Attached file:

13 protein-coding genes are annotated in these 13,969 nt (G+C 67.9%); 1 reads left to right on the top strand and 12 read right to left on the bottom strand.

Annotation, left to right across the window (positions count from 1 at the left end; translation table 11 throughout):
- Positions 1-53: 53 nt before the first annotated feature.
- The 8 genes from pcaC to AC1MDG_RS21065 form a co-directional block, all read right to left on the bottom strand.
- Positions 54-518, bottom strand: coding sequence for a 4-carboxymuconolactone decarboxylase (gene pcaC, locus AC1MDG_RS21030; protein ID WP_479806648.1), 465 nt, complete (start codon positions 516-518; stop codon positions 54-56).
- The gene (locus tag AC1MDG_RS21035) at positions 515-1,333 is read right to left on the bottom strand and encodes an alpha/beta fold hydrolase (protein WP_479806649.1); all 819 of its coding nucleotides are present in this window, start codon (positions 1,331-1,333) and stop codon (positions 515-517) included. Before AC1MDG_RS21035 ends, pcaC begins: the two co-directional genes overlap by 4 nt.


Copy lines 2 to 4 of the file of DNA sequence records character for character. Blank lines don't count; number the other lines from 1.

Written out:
Annotation, left to right across the window (positions count from 1 at the left end; translation table 11 throughout):
- Positions 1-53: 53 nt before the first annotated feature.
- The 8 genes from pcaC to AC1MDG_RS21065 form a co-directional block, all read right to left on the bottom strand.